The case of Randhawa v Randhawa reads more like fiction than a legal judgment: there were allegations of forgery; a paternity test; the husband had a previous criminal conviction in France for people trafficking; and the wife admitted to witnessing a bigamous and incestuous marriage between her brother and her (already married) sister.

The parties married in 1976.  They had four children together and built up a portfolio of properties.

The first disagreement related to when the parties separated:

  • The husband claimed that he and his wife discussed divorce in 2008 and that he moved out of the family home in 2009.  In 2010, the husband had a baby with his new partner.
  • The wife claimed that the husband did not move out of the family home until 2011, when a DNA test confirmed he was indeed the baby’s father.  (He had allegedly claimed to be the baby’s grandfather – having used the parties’ deceased son’s gametes.)

Further disagreement surrounded various property transfers and remortgages.  Notably, the wife alleged she did not consent to some of the transfers and that some of the documents must have been forged.

The husband petitioned for divorce in January 2010 and decree absolute was granted in April 2010.  Once again, there was a fundamental dispute as to fact:

  • The husband claimed that the parties agreed to keep their divorce quiet for cultural reasons and to protect the children from embarrassment – but that the wife was fully aware of and engaged in the divorce process.  He remarried in 2011.
  • The wife claimed that the parties remained very much married, albeit separated, and continued to attend family functions together as husband and wife.  She claimed she was not aware of the 2010 divorce until 2019, when she petitioned for judicial separation.

So how could the divorce have happened without the wife’s knowledge?

Divorce petitions must be served on the respondent.  In this case, the wife lived in the family home, but the husband listed one of their other properties as her address for service.  She claims not to have received the petition.

Within seven business days of receiving a divorce petition, the respondent must file an Acknowledgement of Service.  In this case, the Acknowledgement of Service was completed and signed in the wife’s name.  The wife claimed she did not sign the document.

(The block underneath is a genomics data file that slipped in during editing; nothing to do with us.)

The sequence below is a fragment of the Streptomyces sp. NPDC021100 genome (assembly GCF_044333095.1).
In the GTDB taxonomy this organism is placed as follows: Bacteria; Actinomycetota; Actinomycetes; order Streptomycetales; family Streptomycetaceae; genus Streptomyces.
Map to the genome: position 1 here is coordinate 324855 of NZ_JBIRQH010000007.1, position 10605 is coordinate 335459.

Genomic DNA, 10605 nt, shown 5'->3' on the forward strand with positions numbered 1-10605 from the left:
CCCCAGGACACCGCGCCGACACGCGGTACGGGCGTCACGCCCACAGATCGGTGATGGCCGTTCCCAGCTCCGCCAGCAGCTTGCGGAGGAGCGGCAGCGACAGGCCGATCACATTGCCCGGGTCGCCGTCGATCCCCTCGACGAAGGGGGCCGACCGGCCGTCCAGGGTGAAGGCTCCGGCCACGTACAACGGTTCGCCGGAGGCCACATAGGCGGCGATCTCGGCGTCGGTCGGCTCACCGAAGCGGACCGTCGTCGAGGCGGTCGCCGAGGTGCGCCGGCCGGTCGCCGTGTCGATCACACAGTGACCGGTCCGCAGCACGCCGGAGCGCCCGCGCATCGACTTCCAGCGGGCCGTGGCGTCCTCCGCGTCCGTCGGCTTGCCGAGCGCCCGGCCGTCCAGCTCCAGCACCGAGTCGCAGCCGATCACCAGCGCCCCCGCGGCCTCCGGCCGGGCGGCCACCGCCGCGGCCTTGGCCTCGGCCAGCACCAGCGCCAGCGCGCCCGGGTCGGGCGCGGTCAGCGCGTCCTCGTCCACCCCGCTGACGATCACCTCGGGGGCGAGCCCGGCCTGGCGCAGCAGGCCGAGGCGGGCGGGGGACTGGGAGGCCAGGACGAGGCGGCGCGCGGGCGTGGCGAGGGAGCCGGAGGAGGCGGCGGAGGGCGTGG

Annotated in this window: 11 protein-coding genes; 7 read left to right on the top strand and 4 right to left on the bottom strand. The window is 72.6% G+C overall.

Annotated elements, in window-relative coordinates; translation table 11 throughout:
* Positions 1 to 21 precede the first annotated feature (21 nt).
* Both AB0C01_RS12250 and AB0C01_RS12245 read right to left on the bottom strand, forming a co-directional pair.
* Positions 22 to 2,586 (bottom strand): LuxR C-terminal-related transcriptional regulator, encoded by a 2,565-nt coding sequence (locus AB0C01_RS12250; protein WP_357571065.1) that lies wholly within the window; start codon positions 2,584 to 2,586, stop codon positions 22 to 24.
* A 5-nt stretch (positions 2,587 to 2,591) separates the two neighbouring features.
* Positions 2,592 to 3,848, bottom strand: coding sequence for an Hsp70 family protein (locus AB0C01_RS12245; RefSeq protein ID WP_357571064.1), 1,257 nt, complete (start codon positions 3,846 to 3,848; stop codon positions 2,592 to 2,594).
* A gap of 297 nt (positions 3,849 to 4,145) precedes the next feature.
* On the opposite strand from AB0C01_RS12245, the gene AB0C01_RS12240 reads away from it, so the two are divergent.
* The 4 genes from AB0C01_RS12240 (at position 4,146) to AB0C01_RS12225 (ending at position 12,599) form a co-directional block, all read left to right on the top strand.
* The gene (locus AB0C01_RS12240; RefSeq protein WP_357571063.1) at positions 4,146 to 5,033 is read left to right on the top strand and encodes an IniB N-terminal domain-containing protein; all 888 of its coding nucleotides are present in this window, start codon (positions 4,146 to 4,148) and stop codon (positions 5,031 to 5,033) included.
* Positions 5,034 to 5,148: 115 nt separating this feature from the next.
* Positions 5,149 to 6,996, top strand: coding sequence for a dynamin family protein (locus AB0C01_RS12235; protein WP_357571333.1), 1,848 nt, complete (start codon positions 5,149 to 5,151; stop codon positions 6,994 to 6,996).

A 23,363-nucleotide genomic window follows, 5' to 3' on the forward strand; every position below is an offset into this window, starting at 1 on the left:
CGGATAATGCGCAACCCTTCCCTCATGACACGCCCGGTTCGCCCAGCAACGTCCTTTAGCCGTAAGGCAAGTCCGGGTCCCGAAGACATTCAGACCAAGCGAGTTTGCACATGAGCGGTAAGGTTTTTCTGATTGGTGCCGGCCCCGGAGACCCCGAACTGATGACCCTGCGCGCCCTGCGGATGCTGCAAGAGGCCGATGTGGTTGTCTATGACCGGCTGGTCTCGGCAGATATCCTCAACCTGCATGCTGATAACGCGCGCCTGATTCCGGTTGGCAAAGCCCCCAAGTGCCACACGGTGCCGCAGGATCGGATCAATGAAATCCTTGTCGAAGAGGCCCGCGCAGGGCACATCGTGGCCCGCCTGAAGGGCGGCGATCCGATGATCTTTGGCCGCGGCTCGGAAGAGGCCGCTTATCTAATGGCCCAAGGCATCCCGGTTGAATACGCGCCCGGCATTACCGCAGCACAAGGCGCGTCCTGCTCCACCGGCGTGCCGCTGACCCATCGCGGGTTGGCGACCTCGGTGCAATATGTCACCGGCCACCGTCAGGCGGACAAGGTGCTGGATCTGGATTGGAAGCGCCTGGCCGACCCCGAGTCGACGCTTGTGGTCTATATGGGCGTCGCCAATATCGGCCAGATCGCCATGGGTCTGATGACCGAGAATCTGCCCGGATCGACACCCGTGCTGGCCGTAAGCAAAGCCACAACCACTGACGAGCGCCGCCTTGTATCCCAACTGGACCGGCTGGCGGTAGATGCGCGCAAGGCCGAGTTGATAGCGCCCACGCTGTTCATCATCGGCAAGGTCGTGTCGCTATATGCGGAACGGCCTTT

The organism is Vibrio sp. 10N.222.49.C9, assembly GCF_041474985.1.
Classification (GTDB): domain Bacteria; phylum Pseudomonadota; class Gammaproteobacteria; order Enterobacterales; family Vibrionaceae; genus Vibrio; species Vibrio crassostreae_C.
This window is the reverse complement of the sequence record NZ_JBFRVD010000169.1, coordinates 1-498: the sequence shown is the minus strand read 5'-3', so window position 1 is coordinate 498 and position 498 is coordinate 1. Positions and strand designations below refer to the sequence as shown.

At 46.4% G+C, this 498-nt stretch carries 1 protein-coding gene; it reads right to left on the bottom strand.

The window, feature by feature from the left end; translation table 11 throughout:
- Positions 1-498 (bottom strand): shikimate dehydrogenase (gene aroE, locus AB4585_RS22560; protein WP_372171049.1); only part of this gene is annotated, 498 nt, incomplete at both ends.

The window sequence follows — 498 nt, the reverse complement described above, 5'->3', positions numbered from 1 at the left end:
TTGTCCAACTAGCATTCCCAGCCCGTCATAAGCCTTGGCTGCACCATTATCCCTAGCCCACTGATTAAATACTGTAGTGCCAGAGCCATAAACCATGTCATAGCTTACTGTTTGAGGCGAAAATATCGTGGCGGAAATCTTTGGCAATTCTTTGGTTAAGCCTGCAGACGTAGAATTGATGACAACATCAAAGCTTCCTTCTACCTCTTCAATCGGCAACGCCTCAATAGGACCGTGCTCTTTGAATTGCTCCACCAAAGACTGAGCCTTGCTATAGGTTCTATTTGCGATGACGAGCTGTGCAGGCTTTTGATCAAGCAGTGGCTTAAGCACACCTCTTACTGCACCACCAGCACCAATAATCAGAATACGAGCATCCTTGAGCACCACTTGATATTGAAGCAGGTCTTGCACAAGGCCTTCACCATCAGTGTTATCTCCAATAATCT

Once the Acknowledgement of Service has been filed, the petitioner can apply for decree nisi.  Six weeks and one day after the pronouncement of decree nisi, the petitioner can apply for decree absolute.  The husband made these applications.  Decree absolute would have been sent to both parties – but the court would have used the address the husband provided – which is not where the wife lived.

This process will change when the Divorce, Dissolution and Separation Act 2020 comes into force from 6 April 2022, but service requirements will remain in place.

The wife’s application

The wife applied to set aside the 2010 decree absolute.  The husband resisted.  Judgment was delivered in 2022.  The judge was highly critical of both parties: “In my assessment of the parties, the evidence illustrates their respective general approach as having little regard for the law.

The court found:

  • The wife did not have notice of the divorce petition.
  • (In line with evidence from a single joint expert who analysed the parties’ handwriting) the wife’s purported signature on the Acknowledgement of Service was a forgery – forged by or on behalf of the husband.
  • Decree absolute was set aside.


If decree absolute is set aside, the parties remain married. 

In this case, the husband’s purported remarriage would be void (on the basis he was already married when it was entered into).  He may have committed the criminal offence of bigamy.  A person’s belief that they are divorced (even if that belief is reasonable) is not a defence.

Unsurprisingly, given the implications, it is extremely rare for decree absolute to be set aside.  However, the case highlights the importance of following the correct procedure – in particular in relation to service – in divorce cases.